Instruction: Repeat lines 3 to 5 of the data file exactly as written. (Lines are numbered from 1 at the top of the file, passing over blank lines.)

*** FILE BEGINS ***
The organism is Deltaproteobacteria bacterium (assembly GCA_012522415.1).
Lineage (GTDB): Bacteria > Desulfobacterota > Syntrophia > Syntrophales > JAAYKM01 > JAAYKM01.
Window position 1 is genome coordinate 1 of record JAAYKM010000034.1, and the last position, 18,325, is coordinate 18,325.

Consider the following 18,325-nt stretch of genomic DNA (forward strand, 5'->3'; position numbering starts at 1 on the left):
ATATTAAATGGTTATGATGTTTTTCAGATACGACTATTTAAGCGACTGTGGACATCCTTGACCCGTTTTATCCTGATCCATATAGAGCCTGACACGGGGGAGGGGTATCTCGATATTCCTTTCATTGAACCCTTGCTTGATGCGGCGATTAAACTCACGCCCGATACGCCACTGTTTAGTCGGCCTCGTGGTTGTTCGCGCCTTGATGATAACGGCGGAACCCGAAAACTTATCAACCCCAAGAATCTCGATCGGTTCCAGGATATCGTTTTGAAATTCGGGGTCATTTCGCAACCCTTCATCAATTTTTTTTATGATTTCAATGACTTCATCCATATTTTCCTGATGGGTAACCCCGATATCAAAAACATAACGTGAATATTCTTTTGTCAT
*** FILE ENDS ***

Window position 1 is genome coordinate 1 of record JAAYKM010000034.1, and the last position, 18,325, is coordinate 18,325.

Consider the following 18,325-nt stretch of genomic DNA (forward strand, 5'->3'; position numbering starts at 1 on the left):
ATATTAAATGGTTATGATGTTTTTCAGATACGACTATTTAAGCGACTGTGGACATCCTTGACCCGTTTTATCCTGATCCATATAGAGCCTGACACGGGGGAGGGGTATCTCGATATTCCTTTCATTGAACCCTTGCTTGATGCGGCGATTAAACTCACGCCCGATACGCCACTGTTTAGTCGGCCTCGTGGTTGTTCGCGCCTTGATGATAACGGCGGAACCCGAAAACTTATCAACCCCAAGAATCTCGATCGGTTCCAGGATATCGTTTTGAAATTCGGGGTCATTTCGCAACCCTTCATCAATTTTTTTTATGATTTCAATGACTTCATCCATATTTTCCTGATGGGTAACCCCGATATCAAAAACATAACGTGAATATTCTTTTGTCAT